When you are working from home, your boss is no longer your workplace antagonist. Now, it’s your own mind. To stay ahead of your brain’s own impulse to gradually melt into the couch cushions, you need to take some serious action before things get out of control. If you aren’t getting things done, you need to change how you’re getting things done. Follow these seven tricks to stay on track and stay productive while working from home–whether it’s for a week or a year.
Make a Schedule and Respect It
Our brains and bodies work best when we keep a consistent schedule. It’s essential to maintain a healthy plan while working from home. Rising at noon might sound lovely, but it won’t lead to long-term success. Not because the early bird gets the worm, but because those that listen to their body’s natural circadian rhythms do.
Stay active during the day and inactive at night, starting and stopping work at the same time every day. Eat meals at regular times, and stick to a sustainable, regular sleep schedule. Keeping a consistent schedule is an essential step on the road to developing a better work-from-home ethic, and it’s the foundation of the productivity tools you need going forward.
Lastly, consider a bit of psychological claptrap. When you disrespect the schedule you made, you’re telling yourself that your edicts are not worth respecting. “Oh, I know the guy who set this deadline,” you think, “and he’s a total pushover.” If you don’t respect yourself, why should anyone else?
Establish an “Office” & Dress Code
The human mind uses physical locations as an important trigger for different activities. For example, if you work in the same place every day, you will gradually find it is easier to work in that space. Like a regular at a coffee shop whose latte is already on the counter as she walks in, your brain automatically readies your “work” skills as you enter your office.
Working from home, you may not have the luxury of a spare room for an office. Few of us do! But you can establish a specific corner of your home as your office zone. Respect its borders. Just like your bed should only be used for sleep, this office space should only be used for work. If you’re not working, you’re not sitting there.
Space is not the only brain hack to help us stay motivated. Rituals and routines are critical as well. The custom of dressing a certain way is fundamental to establishing patterns and developing healthy work habits. Don’t stop dressing for work just because you can, or you’ll backslide corn chips and daytime TV.
Recalibrate Your Motivation
Without the fear of punishment for slacking, you might find that you no longer have the motivation to keep yourself on task. If fear of trouble was your primary motivator in the past, you’ll need to adjust. Which is a good idea, because fear is a pretty crappy motivator in general. The pursuit of positive goals will be a more consistent motivator than the escape from negative fears.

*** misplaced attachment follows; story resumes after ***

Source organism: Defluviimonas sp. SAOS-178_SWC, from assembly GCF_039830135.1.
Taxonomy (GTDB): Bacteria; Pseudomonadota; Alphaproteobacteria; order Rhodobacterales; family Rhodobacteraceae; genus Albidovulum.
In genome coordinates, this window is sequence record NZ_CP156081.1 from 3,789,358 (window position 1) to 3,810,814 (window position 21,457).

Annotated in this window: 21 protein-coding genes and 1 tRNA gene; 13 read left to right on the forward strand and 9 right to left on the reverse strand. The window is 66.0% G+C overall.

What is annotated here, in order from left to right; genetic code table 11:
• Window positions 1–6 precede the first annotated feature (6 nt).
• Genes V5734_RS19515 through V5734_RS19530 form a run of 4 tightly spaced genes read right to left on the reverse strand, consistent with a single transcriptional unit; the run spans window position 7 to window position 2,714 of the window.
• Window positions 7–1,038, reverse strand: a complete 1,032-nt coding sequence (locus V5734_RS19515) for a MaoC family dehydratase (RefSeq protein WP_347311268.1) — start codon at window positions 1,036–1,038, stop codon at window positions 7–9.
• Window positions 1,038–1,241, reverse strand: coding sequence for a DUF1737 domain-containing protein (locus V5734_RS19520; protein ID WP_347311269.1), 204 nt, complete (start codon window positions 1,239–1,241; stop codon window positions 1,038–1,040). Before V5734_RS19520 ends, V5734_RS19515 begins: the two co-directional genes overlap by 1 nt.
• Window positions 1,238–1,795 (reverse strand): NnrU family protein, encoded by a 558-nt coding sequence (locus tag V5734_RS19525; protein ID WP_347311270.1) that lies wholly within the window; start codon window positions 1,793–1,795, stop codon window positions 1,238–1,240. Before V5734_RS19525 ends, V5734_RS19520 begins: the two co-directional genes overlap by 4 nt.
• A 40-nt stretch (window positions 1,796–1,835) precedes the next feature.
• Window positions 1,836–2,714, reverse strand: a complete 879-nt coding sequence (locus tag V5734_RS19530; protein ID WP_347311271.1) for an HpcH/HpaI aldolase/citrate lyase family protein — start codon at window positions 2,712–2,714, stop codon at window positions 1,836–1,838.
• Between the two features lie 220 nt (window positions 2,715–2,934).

Reflect on what motivates you to the actions you want to take. What is it about those activities that attract you? What motivates you to take part in them? If you’re not sure, you can consider some worthy motivations:
- Providing a useful service to your customers
- Maintaining social connections with colleagues
- Solving interesting problems
- Engaging with intellectually-stimulating tasks
- Adding to your team’s continued success
- Supporting colleagues that rely on your guidance
- Contributing to a sense of normalcy in a trying time
Implement Better Task Management
Task management systems like Getting Things Done are critical for folks with lots of tasks and little time. You may find yourself in a curiously inverted position or discover that your once-consistent assignments now leap up at unfamiliar intervals. This is all part of the rhythm of an office adapting to a new working style.
No matter how many tasks you have or how much time you have to complete them, a task management system is a critical part of a serious productivity routine. Keeping things in your head is the way of the amateur. If you want to be professionally productive, you need a system.
However, even the best system won’t make you immune to sloth. To keep yourself motivated, make sure to “chunk” complicated tasks down into reasonable, achievable goals. Ideally, you should be checking items off your to-do list around once an hour on average. If you’re not breaking your tasks down to that resolution, you may want to consider it. Set goals, and focus on your progress to achieving them: it’s a productivity tip as old as time.
Find Useful Software
Free and paid software for productivity management is plentiful and necessary for any work-from-home professional. You need to find a system of applications that work best for you. The benefits of computerized task management are too great to stick with a pen-and-paper process or memory-based method.
- Time Tracking: Toggl, Rescue Time, HubStaff
- Project & Task Management: Zoho Projects, Todoist, Trello
- Video Conferencing: Zoho Meetings, Zoom, Doxy, Microsoft Teams, Skype
- Remote Access: Zoho Assist, TeamViewer, LogMeIn, Chrome Remote Desktop
- Team Collaboration: Zoho Projects, Microsoft Teams, Confluence
Be Patient With Yourself
Working from home can be a frustrating process, especially if you’re prone to distraction or get the blues from time to time. Try to remember that the first step to being really good at something is being really bad at it. We often say it takes approximately 21 days of consistent performance to form new habits. Don’t expect yourself to be an expert on day one, and give yourself the time and resources you need to make this transition effective. Bodies take time to heal, and brains take time to adapt. It’s a natural part of the human condition.